- Breaks down muscle tissue
- Decreases metabolic rate
- Increases weight and visceral (belly) fat
- Increases insulin resistance
- Increases onset of diabetes
- Increases cravings (especially for bad sugary junk foods)
- Increases leaky gut syndrome
- Increases blood sugar
- Increases the breakdown of bone (osteoporosis)
- Decreases the brain’s frontal lobe activity (memory, mood, concentration, etc)
- Suppresses the pituitary gland (which signals other glands to produce hormones like hgh and testosterone)
This is why it’s so important to get a handle on whatever situations are going on in your life that are causing you chronic stress, which means excess cortisol production.
Video: Negative Effects Of Cortisol
In my research of the effects of cortisol on testosterone, I came across this video of Dr. Bryan Walsh. He does such a good job of explaining the how and why behind the various negative effects of excess cortisol production.
Tips To Reducing Chronic Stress and Excess Cortisol
I think it’s helpful to spread the word the about the dangerous effects of chronic stress and excess cortisol because it arms you with the knowledge you need to fight the war on your T levels.
So one part of the battle is understanding what things are harming your T levels.
The part is understanding and implementing effective ways of reducing stress, and thus, reducing cortisol.
Here is a list a few powerfully effective things you can do to reduce stress and protect your testosterone levels.
- As much as you may not have the energy or motivation, you HAVE to workout and get your high intensity interval training and weightlifting in. It will make you feel so good by releasing endorphins and dopamine into your system as well as increase testosterone and growth hormones.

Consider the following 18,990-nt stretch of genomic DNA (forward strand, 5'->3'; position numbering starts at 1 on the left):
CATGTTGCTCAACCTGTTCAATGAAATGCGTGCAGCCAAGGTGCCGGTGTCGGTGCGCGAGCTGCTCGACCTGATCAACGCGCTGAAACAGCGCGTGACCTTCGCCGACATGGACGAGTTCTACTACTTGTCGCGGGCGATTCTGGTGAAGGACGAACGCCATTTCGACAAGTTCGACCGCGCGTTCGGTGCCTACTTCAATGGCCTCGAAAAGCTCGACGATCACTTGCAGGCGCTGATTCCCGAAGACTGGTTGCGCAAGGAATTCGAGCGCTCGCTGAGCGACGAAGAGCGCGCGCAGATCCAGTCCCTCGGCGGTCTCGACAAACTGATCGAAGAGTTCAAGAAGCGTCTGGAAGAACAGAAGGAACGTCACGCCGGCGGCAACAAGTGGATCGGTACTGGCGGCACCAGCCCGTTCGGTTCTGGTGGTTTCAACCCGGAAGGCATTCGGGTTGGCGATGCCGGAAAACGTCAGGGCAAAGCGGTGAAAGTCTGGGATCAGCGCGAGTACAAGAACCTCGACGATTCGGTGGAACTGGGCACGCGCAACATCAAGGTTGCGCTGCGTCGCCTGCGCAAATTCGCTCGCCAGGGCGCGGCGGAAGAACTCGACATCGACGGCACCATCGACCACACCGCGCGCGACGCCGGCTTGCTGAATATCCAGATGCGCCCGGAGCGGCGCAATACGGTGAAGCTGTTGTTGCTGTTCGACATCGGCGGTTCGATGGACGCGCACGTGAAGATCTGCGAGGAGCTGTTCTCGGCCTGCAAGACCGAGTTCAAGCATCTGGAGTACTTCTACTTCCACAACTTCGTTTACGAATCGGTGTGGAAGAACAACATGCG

- Make sure that you really try and give your body the rest and sleep it needs to recover and replenish testosterone levels.
- Maintain multiple good healthy relationships with people that you can talk to and release many of the trapped feelings you may have inside
- Don’t let your food choices go off the rails. Eat good powerful testosterone boosting foods. It not only increases testosterone, but helps you lose weight.
- Keep whatever it is that you have as your spiritual core strong. Faith and spirituality can be a very powerful stress reducer.
- Get a professional massage. It is one of the most relaxing experiences ever.
- Implement meditation. Meditation is proven to be one of the best ways to completely relax and reduce cortisol production.
- Take a complete break, put on some great headphones and just jam to some of your favorite music. Even if it’s just for 15 minutes or so, it can completely change your mood and make you feel so much better.
- Remember to take the time to play and do fun things that are completely separate from the daily grind. Look into getting involved with hobbies on your own or as a family. Bottom line, remember to incorporate fun back into your life.
- Don’t forget to take a great testosterone booster supplement. The good ones are specifically made to combat excess cortisol and increase testosterone levels.
Stress and Testosterone Summary
What we learned today is chronic and prolonged stress can just be devastating to our testosterone levels and also our other major body functions as well.
It’s easy to overlook this topic and marginalize it as a normal part of life that everyone has to deal with.
That’s true, we all deal with some level of stress in our lives, but the difference is first understanding what stress can do to our body, and the next thing is actually doing something proactively to reduce the negative impact it on our testosterone levels and body as a whole.
Just put this one in your knowledge arsenal and take action to lessen the impact it has on your body and your life!